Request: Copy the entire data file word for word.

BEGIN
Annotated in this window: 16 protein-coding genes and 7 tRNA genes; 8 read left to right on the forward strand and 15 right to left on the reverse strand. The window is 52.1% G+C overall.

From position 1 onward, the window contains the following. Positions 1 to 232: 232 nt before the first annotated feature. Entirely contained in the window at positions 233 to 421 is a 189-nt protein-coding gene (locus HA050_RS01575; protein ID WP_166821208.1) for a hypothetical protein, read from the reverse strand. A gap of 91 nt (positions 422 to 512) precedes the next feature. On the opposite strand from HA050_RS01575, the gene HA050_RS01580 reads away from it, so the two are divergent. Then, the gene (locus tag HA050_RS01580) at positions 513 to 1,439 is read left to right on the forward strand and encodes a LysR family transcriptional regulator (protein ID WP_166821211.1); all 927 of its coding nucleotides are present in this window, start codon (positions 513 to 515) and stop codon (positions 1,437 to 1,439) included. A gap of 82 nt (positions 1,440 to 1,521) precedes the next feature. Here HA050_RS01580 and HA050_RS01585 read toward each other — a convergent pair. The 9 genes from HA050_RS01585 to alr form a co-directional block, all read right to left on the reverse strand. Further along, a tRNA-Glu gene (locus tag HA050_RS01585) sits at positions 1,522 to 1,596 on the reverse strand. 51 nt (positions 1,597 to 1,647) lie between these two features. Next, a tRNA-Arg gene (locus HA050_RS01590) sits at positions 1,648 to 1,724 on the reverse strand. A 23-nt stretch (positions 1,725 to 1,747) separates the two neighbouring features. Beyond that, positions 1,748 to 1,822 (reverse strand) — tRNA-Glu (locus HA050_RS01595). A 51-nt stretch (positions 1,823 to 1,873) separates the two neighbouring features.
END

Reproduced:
Annotated in this window: 16 protein-coding genes and 7 tRNA genes; 8 read left to right on the forward strand and 15 right to left on the reverse strand. The window is 52.1% G+C overall.

From position 1 onward, the window contains the following. Positions 1 to 232: 232 nt before the first annotated feature. Entirely contained in the window at positions 233 to 421 is a 189-nt protein-coding gene (locus HA050_RS01575; protein ID WP_166821208.1) for a hypothetical protein, read from the reverse strand. A gap of 91 nt (positions 422 to 512) precedes the next feature. On the opposite strand from HA050_RS01575, the gene HA050_RS01580 reads away from it, so the two are divergent. Then, the gene (locus tag HA050_RS01580) at positions 513 to 1,439 is read left to right on the forward strand and encodes a LysR family transcriptional regulator (protein ID WP_166821211.1); all 927 of its coding nucleotides are present in this window, start codon (positions 513 to 515) and stop codon (positions 1,437 to 1,439) included. A gap of 82 nt (positions 1,440 to 1,521) precedes the next feature. Here HA050_RS01580 and HA050_RS01585 read toward each other — a convergent pair. The 9 genes from HA050_RS01585 to alr form a co-directional block, all read right to left on the reverse strand. Further along, a tRNA-Glu gene (locus tag HA050_RS01585) sits at positions 1,522 to 1,596 on the reverse strand. 51 nt (positions 1,597 to 1,647) lie between these two features. Next, a tRNA-Arg gene (locus HA050_RS01590) sits at positions 1,648 to 1,724 on the reverse strand. A 23-nt stretch (positions 1,725 to 1,747) separates the two neighbouring features. Beyond that, positions 1,748 to 1,822 (reverse strand) — tRNA-Glu (locus HA050_RS01595). A 51-nt stretch (positions 1,823 to 1,873) separates the two neighbouring features.